Is EnergyRM’s Metered Energy Efficiency Transaction Structure A Game Changer?

Source: EnergyRM

At EDF we are always on the lookout for innovative clean energy financing models, especially those that complement On-Bill Repayment (admittedly, one of our favorites).  When we heard about EnergyRM’s recent financing approach – which uses a combination of an Energy Service Agreement (ESA), innovative measurement and verification (M&V) and utility bill repayment – we had to find out more.

EnergyRM’s Metered Energy Efficiency Transaction Structure (MEETS) went live on the Bullitt Foundation headquarters building last month. The promise of MEETS, developed by Rob Harmon’s EnergyRM, was quickly all over the news, including the New York Times.

Quick Factoid:  The name Rob Harmon may be familiar to energy enthusiasts – he pioneered the Renewable Energy Credit (REC) 15 years ago.  The REC served to catalyze the renewables industry. Harmon hopes his newest innovation will do the same for the efficiency market.

MEETS relies on EnergyRM’s DeltaMeter, a proprietary energy modeling software, to report energy savings in real time.  The DeltaMeter seeks to address a perennial Achilles heel of many energy efficiency transactions: measurement and verification of energy savings.  EDF is addressing this same problem head-on by working with stakeholders to establish protocols and standards for efficiency projects through the Investor Confidence Project.  This complex problem, which has traditionally been part science and part art, has been impervious to a silver bullet solution.  Lots of interested folks are itching to take a look inside the DeltaMeter black box and see how EnergyRM plans to solve it.

The real innovation, though, may be the MEETS deal structure. It incorporates some key aspects of a Power Purchase Agreement (PPA), an ESA and OBR.

Here’s how it works

Like OBR, MEETS enables third-party investors to provide the financing for an efficiency retrofit.  With MEETS, the investor pays a monthly fee to the building owner for the opportunity to install the efficiency measure in the building (just as a wind farm investor pays a rental fee to ranchers for use of their land).

M&V provides reports on baseline energy use (or, rather, “what would have been used” without the efficiency retrofits), current energy use (with retrofits) and the associated energy savings.  As you can guess, the complexity lies in reporting “what would have been” without the retrofits, and getting all parties to agree on it.

In the MEETS’ pilot in Seattle, the investor signed a 20-year PPA with Seattle City Light for all of the electricity savings produced by the efficiency measure.  The utility checks the DeltaMeter to determine the level of energy savings and pays the investor a price for each “negawatt-hour” produced (or energy generation avoided).  This gives investors a time horizon long enough to finance deep retrofits, but also leaves them bearing the performance risk of the retrofit (that is, if the efficiency savings don’t materialize, the investor doesn’t get paid).  The utility company gets the added benefit of being able to sell those electrons that would otherwise have been used to someone else without having to build new capacity from an energy source such as a power plant.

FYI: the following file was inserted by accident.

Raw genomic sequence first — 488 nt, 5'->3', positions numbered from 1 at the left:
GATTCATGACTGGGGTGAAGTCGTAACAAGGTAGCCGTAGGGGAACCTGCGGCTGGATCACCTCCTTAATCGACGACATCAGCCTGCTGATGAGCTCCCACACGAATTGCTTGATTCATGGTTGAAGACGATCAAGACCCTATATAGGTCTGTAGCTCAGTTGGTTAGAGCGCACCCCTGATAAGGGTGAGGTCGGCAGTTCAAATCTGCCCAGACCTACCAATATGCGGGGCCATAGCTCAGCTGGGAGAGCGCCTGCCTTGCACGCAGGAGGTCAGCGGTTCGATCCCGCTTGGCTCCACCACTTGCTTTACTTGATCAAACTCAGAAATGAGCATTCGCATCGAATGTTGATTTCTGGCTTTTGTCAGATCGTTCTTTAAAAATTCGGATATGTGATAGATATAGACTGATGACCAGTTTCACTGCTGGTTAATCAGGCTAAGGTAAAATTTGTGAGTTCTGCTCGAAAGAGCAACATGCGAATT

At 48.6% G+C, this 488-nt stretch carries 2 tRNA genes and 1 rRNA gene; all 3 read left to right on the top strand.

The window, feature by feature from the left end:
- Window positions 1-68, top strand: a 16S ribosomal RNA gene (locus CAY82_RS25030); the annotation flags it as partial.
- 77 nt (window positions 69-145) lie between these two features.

While the investor reaps the rewards from energy savings, what happens to the building owner?  Similar to an ESA, they continue to pay for baseline energy use.  However, where MEETS differs from an ESA is that the customer pays the utility company, rather than a contractor or Energy Service Company (ESCO) – meaning the utility will see no drop in revenue due to efficiency upgrades.  This has been a thorn in the side for utilities in traditional, non-decoupled energy markets, as increased efficiency, and therefore decreased energy use, historically meant decreased revenue.

Is this model going to change things?                                                                 

MEETS’ ultimate success is likely a function of two variables:  The attractiveness of contract terms (in particular, the PPA price that utilities are willing to pay) and whether or not investors are willing to assume performance risk.  That said, the launch of MEETS represents another bright point in the future of energy efficiency.  The DeltaMeter could represent a technical leap forward, and MEETS is another welcome contributor to the growing energy efficiency finance market.  If MEETS does take off, perhaps utility companies will no longer have to worry about efficiency measures eroding their top and bottom lines.  Investors can engage in deep energy retrofits and still be rewarded through the extended time horizon of long-term PPAs.

If nothing else, the launch of MEETS is an indication that energy efficiency is here to stay, and is growing fast.

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One Comment

  1. Posted July 9, 2013 at 8:43 pm | Permalink

    Really interesting. A lot to get one’s head around.

    Nicely written Scott, I hope you’ll write more on how to accomplish this:

    “As you can guess, the complexity lies in reporting “what would have been” without the retrofits, and getting all parties to agree on it.”

    That’s probably not a switch that simply gets thrown. Maybe define the critical path we need to follow to accomplishing such agreement?